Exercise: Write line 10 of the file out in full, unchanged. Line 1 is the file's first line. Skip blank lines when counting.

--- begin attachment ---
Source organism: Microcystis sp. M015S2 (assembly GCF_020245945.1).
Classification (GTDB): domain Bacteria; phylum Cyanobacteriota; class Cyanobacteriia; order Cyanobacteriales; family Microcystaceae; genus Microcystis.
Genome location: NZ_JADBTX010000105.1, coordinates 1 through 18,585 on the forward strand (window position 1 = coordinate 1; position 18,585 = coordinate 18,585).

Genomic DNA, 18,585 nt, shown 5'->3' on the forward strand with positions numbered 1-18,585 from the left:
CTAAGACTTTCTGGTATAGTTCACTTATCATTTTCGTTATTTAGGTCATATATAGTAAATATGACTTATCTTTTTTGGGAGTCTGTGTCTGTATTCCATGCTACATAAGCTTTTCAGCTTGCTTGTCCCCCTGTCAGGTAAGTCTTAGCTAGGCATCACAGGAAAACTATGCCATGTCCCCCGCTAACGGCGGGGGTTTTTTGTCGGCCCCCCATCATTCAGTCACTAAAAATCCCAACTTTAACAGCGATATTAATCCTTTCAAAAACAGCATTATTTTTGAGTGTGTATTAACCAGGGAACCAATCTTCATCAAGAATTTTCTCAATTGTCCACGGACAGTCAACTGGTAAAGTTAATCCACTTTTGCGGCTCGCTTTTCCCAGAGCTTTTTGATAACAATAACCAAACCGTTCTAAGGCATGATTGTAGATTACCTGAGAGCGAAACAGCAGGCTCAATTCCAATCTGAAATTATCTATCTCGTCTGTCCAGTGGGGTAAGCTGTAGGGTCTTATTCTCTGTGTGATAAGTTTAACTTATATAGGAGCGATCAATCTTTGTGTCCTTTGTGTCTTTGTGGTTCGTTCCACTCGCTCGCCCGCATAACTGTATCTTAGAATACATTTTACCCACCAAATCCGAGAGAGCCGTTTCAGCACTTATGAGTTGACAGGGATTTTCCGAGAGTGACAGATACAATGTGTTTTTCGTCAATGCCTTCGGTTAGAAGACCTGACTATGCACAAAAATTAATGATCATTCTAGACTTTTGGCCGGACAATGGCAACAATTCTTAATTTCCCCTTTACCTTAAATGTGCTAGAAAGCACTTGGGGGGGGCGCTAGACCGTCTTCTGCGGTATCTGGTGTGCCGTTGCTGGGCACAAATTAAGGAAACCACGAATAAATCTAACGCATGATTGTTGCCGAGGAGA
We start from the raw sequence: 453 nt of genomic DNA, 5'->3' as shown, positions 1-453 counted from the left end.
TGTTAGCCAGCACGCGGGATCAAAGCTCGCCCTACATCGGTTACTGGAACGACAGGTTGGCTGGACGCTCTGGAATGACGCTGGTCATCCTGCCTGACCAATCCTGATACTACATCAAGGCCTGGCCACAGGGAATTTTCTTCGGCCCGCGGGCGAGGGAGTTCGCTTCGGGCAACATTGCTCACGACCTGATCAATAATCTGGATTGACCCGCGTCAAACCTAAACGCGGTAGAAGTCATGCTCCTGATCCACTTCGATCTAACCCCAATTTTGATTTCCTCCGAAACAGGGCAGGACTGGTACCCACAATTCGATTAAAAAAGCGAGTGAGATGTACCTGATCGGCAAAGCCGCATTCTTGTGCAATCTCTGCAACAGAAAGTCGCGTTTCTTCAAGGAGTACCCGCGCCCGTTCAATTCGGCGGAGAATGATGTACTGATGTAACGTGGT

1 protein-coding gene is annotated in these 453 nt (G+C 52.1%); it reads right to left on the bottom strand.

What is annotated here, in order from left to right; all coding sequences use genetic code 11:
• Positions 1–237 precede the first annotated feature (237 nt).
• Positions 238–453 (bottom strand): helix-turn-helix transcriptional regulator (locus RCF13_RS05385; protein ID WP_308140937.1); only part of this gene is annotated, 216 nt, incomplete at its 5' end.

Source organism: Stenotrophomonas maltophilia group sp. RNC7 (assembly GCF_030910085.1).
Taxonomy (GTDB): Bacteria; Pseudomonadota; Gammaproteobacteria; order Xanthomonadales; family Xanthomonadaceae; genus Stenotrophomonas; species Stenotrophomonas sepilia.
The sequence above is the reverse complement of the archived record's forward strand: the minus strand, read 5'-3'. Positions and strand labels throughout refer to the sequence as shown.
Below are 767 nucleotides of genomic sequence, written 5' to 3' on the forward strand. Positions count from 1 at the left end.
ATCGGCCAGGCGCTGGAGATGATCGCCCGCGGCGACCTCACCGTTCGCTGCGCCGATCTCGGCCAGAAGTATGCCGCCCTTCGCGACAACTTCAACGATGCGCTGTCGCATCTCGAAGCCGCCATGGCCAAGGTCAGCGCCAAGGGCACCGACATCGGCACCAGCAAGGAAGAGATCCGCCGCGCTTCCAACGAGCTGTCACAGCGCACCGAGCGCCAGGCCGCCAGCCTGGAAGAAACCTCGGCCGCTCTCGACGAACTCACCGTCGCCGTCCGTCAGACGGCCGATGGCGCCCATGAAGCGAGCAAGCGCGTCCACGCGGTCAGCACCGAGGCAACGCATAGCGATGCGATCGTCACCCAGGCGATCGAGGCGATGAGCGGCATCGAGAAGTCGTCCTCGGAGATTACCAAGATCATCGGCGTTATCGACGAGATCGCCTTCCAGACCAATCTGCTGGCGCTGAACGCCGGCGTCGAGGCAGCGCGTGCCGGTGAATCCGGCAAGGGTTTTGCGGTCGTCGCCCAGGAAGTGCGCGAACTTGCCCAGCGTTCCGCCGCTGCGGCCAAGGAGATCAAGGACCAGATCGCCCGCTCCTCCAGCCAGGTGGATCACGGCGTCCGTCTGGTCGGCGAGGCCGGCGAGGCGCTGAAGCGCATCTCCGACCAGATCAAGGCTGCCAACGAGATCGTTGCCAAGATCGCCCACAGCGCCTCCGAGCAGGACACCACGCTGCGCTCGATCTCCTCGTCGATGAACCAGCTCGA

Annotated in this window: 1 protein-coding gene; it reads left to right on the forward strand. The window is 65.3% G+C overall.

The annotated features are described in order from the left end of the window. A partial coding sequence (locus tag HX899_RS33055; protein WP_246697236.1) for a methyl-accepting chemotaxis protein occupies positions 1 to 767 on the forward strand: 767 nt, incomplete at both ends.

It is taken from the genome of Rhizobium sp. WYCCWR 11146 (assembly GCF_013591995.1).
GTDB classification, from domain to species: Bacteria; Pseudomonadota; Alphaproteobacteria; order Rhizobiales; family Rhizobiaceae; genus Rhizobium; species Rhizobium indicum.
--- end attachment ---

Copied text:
• Positions 1–237 precede the first annotated feature (237 nt).